As Subject Leader for a core subject (Science) and a relatively big department (10 members of teaching staff) it often seems an impossible task to know what is going on in every corner of my department.
Following the exam results analysis in September, I also realised that as a department we needed to communicate with parents more, and earlier when students were not meeting our expectations.
So, it seemed clear to me that we needed a clear strategy for dealing with concerns and when to contact parents and I needed a simple way of keeping a handle on what was happening across the department. I introduced the following steps to give a structure to our approach when addressing concerns with behaviour, attitude to learning and progress:
- Teacher conversation with student
- Teacher conversation with parent
- Subject leader conversation with student
- Subject leader conversation with parent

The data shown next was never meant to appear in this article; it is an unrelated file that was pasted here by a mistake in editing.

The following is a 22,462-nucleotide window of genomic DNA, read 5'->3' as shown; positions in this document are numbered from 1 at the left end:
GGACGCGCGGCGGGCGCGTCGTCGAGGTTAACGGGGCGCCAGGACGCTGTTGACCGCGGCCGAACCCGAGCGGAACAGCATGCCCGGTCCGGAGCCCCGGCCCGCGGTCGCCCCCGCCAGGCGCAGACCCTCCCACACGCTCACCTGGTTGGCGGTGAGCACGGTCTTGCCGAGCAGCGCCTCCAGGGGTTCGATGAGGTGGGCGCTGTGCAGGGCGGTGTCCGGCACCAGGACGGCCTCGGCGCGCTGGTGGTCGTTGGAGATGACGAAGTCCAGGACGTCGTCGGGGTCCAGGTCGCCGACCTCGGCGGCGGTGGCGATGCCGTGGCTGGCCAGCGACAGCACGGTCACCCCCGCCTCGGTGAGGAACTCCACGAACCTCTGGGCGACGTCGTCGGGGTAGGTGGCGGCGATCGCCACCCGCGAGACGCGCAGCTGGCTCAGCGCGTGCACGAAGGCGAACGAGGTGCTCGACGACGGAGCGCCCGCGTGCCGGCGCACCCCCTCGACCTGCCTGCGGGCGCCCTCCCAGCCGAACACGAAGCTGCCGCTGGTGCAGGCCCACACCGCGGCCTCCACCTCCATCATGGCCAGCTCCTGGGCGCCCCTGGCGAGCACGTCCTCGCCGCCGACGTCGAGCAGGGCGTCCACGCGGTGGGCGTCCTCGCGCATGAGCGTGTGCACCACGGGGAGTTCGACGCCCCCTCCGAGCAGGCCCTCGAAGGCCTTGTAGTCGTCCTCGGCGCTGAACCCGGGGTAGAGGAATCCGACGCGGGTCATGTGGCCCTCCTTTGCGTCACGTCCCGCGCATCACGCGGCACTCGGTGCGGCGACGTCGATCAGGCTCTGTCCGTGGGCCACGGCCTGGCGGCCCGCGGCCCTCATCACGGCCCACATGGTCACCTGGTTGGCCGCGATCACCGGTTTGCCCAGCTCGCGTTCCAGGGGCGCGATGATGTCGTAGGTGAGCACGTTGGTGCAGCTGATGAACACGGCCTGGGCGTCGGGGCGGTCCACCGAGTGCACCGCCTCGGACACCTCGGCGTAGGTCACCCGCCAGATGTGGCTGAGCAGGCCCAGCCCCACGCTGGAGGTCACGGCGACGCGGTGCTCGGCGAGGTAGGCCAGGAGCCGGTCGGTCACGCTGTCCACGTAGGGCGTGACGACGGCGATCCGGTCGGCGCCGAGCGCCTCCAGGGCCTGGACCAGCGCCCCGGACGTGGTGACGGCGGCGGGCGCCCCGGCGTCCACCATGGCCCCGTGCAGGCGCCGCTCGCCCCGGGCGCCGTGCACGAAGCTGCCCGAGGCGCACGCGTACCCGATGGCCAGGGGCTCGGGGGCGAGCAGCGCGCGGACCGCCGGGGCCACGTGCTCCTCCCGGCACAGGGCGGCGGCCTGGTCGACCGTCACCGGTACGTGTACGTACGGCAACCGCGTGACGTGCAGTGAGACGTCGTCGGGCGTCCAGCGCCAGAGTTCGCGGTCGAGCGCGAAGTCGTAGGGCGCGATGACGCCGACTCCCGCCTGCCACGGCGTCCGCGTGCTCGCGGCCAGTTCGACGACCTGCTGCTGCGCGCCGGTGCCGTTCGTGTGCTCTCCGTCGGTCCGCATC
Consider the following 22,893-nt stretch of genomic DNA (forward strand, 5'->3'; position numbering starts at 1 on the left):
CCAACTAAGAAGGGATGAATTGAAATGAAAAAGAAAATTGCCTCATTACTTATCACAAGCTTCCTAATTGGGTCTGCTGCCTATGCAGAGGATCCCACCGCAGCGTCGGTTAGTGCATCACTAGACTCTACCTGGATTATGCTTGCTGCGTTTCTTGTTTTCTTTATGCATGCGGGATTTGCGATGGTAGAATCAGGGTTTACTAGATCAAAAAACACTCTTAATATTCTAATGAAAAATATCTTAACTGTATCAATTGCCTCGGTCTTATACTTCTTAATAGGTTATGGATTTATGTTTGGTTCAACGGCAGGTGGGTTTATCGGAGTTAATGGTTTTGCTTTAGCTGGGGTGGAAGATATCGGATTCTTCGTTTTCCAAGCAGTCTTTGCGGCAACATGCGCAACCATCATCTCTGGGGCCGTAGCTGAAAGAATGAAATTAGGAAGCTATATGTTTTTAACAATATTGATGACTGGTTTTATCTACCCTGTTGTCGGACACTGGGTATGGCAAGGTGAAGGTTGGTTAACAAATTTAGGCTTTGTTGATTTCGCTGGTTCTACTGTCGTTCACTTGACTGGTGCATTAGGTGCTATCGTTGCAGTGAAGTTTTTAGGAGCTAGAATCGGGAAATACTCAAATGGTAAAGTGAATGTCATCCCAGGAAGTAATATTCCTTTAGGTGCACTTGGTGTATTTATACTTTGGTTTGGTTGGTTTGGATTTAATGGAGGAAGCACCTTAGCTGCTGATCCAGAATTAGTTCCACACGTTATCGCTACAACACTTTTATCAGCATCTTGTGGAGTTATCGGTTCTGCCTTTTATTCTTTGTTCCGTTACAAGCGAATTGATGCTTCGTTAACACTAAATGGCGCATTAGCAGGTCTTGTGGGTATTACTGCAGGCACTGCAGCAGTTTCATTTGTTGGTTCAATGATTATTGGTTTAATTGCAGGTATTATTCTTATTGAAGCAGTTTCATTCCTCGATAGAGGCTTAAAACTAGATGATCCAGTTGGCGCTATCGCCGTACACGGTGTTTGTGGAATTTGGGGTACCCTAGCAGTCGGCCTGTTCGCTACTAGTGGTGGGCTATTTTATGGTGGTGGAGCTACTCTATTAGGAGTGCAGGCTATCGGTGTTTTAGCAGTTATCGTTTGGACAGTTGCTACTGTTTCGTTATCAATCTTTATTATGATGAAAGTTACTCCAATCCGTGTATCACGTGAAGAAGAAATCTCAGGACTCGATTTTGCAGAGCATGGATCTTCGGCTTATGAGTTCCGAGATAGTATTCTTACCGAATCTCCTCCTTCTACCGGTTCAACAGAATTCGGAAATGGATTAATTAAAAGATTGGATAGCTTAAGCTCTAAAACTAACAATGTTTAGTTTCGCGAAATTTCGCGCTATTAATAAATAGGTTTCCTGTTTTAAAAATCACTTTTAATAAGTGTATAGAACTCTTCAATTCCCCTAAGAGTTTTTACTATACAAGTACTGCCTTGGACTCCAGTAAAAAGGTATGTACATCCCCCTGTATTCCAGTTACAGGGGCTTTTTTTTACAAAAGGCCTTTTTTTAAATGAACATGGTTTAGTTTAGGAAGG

- Subject leader passes concern to Year Team Leader
Ok, so it’s not rocket science! It’s a very simple set of steps but the impact of having this structure in place has been very interesting. Far more emails and phone calls have taken place and issues are dealt with quickly.
We also have a fortnightly information request under the heading “Students Causing Concern” whereby I ask for a simple summary of any students (not just Year 11) causing concern and staff are asked to indicate the steps (from the list) that they have completed so far. This means I get a regular overview of the students who are not performing/behaving/learning as expected and I can identify when an issue needs to be picked up by me as indicated by step 3.
What has also been interesting is that I have not been required to speak to a student because of step 3 being reached. We also have not seen more than 2-3 students appearing on more than one “Students Causing Concern” request.
Feedback from my department has been valuable. They say that this makes them think carefully about what THEY have done before passing something on to me and it helps them to sift out those issues that are a real concern versus those that are just an annoyance.
Having shared our approach with my middle leader colleagues and seeing how positively it was received I thought it was worth sharing here as it may provide some simple ideas for you and your department. For me, it is a definitive thing that we are doing differently, with every hope that it could help improve student outcomes for many years to come.